Advances in genetic technologies result in improved diagnosis of mismatch repair deficiency in colorectal and endometrial cancers.J Med Genet. 2022 04; 59(4):328-334.JM
Testing cancers for mismatch repair deficiency (dMMR) by immunohistochemistry (IHC) is a quick and inexpensive means of triaging individuals for germline Lynch syndrome testing. The aim of this study was to evaluate tumour dMMR and the prevalence of Lynch syndrome in patients referred to the Manchester Centre for Genomic Medicine, which serves a population of 5.6 million.
Tumour testing used IHC for MMR proteins with targeted BRAF and MLH1 promotor methylation testing followed by germline mutation and somatic testing as appropriate.
In total, 3694 index tumours were tested by IHC (2204 colorectal cancers (CRCs), 739 endometrial cancers (ECs) and 761 other), of which 672/3694 (18.2%) had protein loss, including 348 (9.4%) with MLH1 loss. MLH1 loss was significantly higher for 739 ECs (15%) vs 2204 CRCs (10%) (p=0.0003) and was explained entirely by higher rates of somatic MLH1 promoter hypermethylation (87% vs 41%, p<0.0001). Overall, 65/134 (48.5%) patients with MLH1 loss and no MLH1 hypermethylation or BRAF c.1799T>A had constitutional MLH1 pathogenic variants. Of 456 patients with tumours showing loss of MSH2/MSH6, 216 (47.3%) had germline pathogenic variants in either gene. Isolated PMS2 loss was most suggestive of a germline MMR variant in 19/26 (73%). Of those with no germline pathogenic variant, somatic testing identified likely causal variants in 34/48 (71%) with MLH1 loss and in MSH2/MSH6 in 40/47 (85%) with MSH2/MSH6 loss.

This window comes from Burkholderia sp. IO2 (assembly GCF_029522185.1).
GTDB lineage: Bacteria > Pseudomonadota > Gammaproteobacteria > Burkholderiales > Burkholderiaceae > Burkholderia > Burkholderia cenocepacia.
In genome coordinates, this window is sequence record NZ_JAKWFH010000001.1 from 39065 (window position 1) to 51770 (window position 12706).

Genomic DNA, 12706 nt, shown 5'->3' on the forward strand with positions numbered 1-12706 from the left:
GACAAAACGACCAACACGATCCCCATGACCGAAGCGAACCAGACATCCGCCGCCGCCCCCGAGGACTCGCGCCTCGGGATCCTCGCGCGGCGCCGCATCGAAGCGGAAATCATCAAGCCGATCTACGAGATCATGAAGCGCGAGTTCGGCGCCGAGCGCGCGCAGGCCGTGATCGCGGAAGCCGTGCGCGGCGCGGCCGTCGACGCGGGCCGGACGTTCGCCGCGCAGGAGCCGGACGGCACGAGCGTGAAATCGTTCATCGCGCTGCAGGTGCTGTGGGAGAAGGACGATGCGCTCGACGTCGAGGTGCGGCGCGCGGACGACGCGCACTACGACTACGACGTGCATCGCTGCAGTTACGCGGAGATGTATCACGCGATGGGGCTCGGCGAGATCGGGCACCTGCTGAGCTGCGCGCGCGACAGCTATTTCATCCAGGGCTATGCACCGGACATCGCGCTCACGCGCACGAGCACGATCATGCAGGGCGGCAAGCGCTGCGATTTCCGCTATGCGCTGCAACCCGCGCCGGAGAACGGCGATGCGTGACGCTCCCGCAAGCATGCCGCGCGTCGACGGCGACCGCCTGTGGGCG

Reflex testing of EC/CRC leads to uncertain diagnoses in many individuals with dMMR following IHC but without germline pathogenic variants or MLH1 hypermethylation. Tumour mutation testing is effective at decreasing this by identifying somatic dMMR in >75% of cases.